I swallowed a camera, for science!

I have had many cameras look inside my body. I have had keyhole surgery. I have had all the scans and the liquids required for them. But I have never swallowed a camera and carried a small tv screen around with me before October 2022. It was the most exciting and wonderful 8 hours. However, the preceding 24 hours SUCKED.

Just because it's a pill didn't mean I didn't have to go through the hell that is MoviPrep A and B the day before. Pharmaceutical companies must stop trying to flavour products—especially those which are heavily salty. MoviPrep is either lemon or orange. Go ahead, have some orange squash, and dump a rake of salt into it. Now drink a litre of that in 20 minutes. Then in about four hours, while the world is falling out of your arse, do it again. I hope that no one has to experience that.

The following morning I was as clean as a whistle. If I had burped, I would have sucked my trousers up. I could have farted Amhrán na bhFiann.

It was the GI Pill Cam by GIVEN Imaging. The capsule was slightly larger than one of the pills I already took. The aim was to look at the part of my GI Tract which an endoscopy and colonoscopy couldn’t reach. That bit in the middle. No man's land. The Maginot Line.

Image: Green-coloured curved stripes behind a female. An inset image of the casing of the GI PillCam. The female is the author. She is wearing black and a graphic t-shirt. She has a strap across her chest and a large band across her waist. There’s a small satchel on her hip and some blue wires. She is wearing a surgical mask.

It reached my stomach in the time it took to swallow and get the gear on. I watched in amazement. That was my insides. That is part of me no one should be seeing. After my child-like joy subsided, I felt exposed. And a bit fatalistic. The up-scope and down-scopes were invasive, painful, and dehumanising. But this was passive. It was working away while I was working away. I could flip up the wee screen and have a sconce.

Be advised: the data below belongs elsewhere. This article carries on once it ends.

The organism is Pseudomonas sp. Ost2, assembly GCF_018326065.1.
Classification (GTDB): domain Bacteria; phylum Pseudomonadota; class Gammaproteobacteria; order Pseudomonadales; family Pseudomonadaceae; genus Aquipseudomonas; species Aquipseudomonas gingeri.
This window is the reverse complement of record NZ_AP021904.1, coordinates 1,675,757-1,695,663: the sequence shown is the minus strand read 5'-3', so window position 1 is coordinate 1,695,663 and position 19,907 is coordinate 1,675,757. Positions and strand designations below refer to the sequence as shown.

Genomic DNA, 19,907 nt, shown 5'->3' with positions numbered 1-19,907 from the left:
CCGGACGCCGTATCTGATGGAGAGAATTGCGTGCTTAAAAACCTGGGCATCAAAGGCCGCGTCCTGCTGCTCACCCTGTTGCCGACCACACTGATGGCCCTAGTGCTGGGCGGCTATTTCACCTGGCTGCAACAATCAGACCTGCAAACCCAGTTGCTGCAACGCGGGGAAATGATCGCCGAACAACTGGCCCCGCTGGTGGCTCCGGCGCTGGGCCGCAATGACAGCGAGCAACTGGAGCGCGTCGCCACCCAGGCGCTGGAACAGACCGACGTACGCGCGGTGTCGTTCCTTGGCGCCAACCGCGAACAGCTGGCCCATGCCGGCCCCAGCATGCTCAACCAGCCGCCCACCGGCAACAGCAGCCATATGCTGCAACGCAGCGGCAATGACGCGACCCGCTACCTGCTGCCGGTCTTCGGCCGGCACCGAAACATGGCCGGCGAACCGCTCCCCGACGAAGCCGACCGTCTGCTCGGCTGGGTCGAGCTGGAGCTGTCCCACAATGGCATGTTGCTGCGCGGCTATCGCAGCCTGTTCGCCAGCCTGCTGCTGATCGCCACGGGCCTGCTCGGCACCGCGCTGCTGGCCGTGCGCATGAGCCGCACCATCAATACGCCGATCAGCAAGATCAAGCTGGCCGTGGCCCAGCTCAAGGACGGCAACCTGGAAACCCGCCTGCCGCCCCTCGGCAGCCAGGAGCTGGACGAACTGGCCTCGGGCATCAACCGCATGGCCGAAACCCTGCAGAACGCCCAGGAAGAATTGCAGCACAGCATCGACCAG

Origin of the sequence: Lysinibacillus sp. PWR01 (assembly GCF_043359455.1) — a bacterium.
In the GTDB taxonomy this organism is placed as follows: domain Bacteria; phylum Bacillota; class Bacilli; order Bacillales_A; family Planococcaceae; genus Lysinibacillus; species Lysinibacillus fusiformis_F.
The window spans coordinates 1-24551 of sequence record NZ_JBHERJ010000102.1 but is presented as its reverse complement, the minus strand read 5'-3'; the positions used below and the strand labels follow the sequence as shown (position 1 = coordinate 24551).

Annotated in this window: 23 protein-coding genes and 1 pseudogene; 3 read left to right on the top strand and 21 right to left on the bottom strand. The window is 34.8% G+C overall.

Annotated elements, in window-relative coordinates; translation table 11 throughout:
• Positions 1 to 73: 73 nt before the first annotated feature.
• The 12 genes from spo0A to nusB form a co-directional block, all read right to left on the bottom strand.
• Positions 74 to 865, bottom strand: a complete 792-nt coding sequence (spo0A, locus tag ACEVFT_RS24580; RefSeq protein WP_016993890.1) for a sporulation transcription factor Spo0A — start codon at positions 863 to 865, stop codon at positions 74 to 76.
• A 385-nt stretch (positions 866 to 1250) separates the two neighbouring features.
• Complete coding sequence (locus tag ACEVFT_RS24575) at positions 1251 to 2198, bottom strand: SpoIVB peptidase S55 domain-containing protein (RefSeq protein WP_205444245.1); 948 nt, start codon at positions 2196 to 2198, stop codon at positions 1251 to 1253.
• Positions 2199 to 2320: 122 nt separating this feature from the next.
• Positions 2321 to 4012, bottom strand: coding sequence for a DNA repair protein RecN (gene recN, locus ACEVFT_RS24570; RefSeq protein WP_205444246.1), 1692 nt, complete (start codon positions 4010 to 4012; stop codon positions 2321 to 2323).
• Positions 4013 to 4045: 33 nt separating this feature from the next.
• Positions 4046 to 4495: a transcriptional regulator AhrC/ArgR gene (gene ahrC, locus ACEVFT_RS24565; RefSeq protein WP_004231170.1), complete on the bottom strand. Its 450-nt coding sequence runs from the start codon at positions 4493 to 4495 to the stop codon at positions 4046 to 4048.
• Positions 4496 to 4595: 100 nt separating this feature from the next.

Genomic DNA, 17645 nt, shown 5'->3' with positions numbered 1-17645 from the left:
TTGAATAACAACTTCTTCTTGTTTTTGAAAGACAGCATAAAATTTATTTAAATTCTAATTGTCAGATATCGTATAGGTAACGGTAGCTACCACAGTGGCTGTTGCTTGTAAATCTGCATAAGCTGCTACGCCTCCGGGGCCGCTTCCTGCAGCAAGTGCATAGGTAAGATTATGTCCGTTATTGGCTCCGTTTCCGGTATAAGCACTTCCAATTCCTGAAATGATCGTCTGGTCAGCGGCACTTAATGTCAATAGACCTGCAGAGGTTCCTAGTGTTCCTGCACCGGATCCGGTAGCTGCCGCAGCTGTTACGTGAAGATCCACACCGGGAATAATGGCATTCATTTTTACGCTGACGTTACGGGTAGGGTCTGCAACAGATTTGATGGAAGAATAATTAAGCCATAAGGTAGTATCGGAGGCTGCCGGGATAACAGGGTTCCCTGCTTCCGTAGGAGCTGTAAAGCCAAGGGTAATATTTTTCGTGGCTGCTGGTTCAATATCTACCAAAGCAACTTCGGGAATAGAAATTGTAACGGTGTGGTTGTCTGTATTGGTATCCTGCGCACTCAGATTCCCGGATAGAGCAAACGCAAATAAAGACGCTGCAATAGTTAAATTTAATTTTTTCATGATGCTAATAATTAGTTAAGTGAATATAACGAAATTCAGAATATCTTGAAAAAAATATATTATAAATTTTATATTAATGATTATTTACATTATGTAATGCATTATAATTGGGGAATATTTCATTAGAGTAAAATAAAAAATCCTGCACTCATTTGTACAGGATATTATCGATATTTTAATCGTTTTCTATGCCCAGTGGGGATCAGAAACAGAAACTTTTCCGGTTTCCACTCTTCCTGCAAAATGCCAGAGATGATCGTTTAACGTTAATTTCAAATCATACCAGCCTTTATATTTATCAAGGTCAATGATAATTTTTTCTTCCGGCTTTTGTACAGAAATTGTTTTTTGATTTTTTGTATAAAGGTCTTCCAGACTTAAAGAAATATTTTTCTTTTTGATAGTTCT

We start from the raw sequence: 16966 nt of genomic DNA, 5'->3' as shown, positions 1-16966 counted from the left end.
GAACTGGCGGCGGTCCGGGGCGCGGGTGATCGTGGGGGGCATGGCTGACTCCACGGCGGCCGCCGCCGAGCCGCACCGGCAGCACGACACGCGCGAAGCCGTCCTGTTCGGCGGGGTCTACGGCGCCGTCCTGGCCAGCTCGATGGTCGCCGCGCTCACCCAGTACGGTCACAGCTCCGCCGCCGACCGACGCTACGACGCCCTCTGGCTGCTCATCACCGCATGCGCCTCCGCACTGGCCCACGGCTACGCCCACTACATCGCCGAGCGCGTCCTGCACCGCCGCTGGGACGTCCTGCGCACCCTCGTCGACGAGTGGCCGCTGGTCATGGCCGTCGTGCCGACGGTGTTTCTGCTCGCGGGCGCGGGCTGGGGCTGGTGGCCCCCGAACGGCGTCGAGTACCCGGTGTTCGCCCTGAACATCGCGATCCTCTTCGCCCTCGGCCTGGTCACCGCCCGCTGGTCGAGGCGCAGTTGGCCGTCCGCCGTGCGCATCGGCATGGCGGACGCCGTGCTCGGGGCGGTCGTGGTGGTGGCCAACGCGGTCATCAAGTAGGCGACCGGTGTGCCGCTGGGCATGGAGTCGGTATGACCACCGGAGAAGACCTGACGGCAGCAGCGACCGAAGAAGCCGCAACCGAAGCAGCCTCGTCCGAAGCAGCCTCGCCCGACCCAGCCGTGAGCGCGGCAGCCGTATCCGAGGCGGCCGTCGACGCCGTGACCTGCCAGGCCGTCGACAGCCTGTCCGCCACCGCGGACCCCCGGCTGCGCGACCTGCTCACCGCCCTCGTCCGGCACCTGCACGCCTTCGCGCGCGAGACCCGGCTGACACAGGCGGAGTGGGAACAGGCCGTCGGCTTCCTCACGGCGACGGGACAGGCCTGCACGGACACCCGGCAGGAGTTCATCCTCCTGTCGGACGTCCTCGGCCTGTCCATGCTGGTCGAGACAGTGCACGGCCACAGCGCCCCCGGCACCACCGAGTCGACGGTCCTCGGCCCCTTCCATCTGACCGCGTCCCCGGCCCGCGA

I “bottom's up” at about 8 am. And I had to return at 4 pm to hand over the screen and receiver. Only two places in Ireland do this procedure, and the Mercy in Cork City is one of them. The team also posts it to remote communities for patients who can't travel to Cork or Dublin. And this is hilarious for non-medical reasons.

After I had returned the receiver and small computer at 4 pm, the pill cam appeared at 11 pm in a plop and flashing of lights. As is my way, I fished it out, cleaned it up, and cleaned it up again the following morning. And kept it. But in these remote communities, the patients often wear the receiver when this happens. My gastro consultant told me they get the imagery back, which carries on recording until the little battery runs out. So yes, they get the photo of the patient looking in the toilet. They get the picture of them running into the kitchen/living room/garden to show the family. And they get the photo of the whole gang looking at and passing the capsule around. I like that. All the lads got of me was my inside. At least these patients get to show the outside and the excitement and hope that this little thing will help find a cure—or even just some relief of their symptoms.

I'm all clear. My consultant was surprised at its arrival at 11 pm. But overall happy with the whole journey. Nothing showed up; everything was in tip-top condition. So what the feck is going on in there?

Beir bua agus beannacht.